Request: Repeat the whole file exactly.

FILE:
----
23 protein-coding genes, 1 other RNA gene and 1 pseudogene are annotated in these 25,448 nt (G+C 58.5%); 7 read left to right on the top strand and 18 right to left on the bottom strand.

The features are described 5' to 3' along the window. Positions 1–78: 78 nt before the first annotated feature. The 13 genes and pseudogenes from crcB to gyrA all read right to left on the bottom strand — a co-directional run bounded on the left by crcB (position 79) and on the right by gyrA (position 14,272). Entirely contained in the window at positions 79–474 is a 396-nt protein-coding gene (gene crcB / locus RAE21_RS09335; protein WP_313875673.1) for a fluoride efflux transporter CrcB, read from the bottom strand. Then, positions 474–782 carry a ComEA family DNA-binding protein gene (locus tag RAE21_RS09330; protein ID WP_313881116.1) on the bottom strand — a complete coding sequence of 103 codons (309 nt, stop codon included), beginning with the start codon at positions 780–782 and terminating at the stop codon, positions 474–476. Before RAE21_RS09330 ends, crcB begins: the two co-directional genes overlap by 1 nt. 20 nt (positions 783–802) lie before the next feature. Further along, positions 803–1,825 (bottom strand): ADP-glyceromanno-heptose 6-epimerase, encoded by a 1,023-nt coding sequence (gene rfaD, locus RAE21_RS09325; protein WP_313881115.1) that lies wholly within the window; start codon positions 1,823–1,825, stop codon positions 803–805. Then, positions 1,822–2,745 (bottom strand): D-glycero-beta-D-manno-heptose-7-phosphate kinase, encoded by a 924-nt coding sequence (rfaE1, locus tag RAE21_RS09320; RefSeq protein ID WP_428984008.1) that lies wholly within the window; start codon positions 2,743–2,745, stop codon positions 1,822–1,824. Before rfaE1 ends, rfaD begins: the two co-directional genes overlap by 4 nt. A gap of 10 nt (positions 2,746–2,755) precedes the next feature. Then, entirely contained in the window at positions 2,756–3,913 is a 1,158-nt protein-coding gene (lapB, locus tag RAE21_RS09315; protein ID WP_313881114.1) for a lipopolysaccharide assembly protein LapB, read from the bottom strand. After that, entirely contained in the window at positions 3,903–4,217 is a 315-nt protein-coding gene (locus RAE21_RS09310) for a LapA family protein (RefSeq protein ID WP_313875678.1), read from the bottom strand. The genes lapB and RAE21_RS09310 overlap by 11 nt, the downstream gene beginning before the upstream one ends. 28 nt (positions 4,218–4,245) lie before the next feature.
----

23 protein-coding genes, 1 other RNA gene and 1 pseudogene are annotated in these 25,448 nt (G+C 58.5%); 7 read left to right on the top strand and 18 right to left on the bottom strand.

The features are described 5' to 3' along the window. Positions 1–78: 78 nt before the first annotated feature. The 13 genes and pseudogenes from crcB to gyrA all read right to left on the bottom strand — a co-directional run bounded on the left by crcB (position 79) and on the right by gyrA (position 14,272). Entirely contained in the window at positions 79–474 is a 396-nt protein-coding gene (gene crcB / locus RAE21_RS09335; protein WP_313875673.1) for a fluoride efflux transporter CrcB, read from the bottom strand. Then, positions 474–782 carry a ComEA family DNA-binding protein gene (locus tag RAE21_RS09330; protein ID WP_313881116.1) on the bottom strand — a complete coding sequence of 103 codons (309 nt, stop codon included), beginning with the start codon at positions 780–782 and terminating at the stop codon, positions 474–476. Before RAE21_RS09330 ends, crcB begins: the two co-directional genes overlap by 1 nt. 20 nt (positions 783–802) lie before the next feature. Further along, positions 803–1,825 (bottom strand): ADP-glyceromanno-heptose 6-epimerase, encoded by a 1,023-nt coding sequence (gene rfaD, locus RAE21_RS09325; protein WP_313881115.1) that lies wholly within the window; start codon positions 1,823–1,825, stop codon positions 803–805. Then, positions 1,822–2,745 (bottom strand): D-glycero-beta-D-manno-heptose-7-phosphate kinase, encoded by a 924-nt coding sequence (rfaE1, locus tag RAE21_RS09320; RefSeq protein ID WP_428984008.1) that lies wholly within the window; start codon positions 2,743–2,745, stop codon positions 1,822–1,824. Before rfaE1 ends, rfaD begins: the two co-directional genes overlap by 4 nt. A gap of 10 nt (positions 2,746–2,755) precedes the next feature. Then, entirely contained in the window at positions 2,756–3,913 is a 1,158-nt protein-coding gene (lapB, locus tag RAE21_RS09315; protein ID WP_313881114.1) for a lipopolysaccharide assembly protein LapB, read from the bottom strand. After that, entirely contained in the window at positions 3,903–4,217 is a 315-nt protein-coding gene (locus RAE21_RS09310) for a LapA family protein (RefSeq protein ID WP_313875678.1), read from the bottom strand. The genes lapB and RAE21_RS09310 overlap by 11 nt, the downstream gene beginning before the upstream one ends. 28 nt (positions 4,218–4,245) lie before the next feature.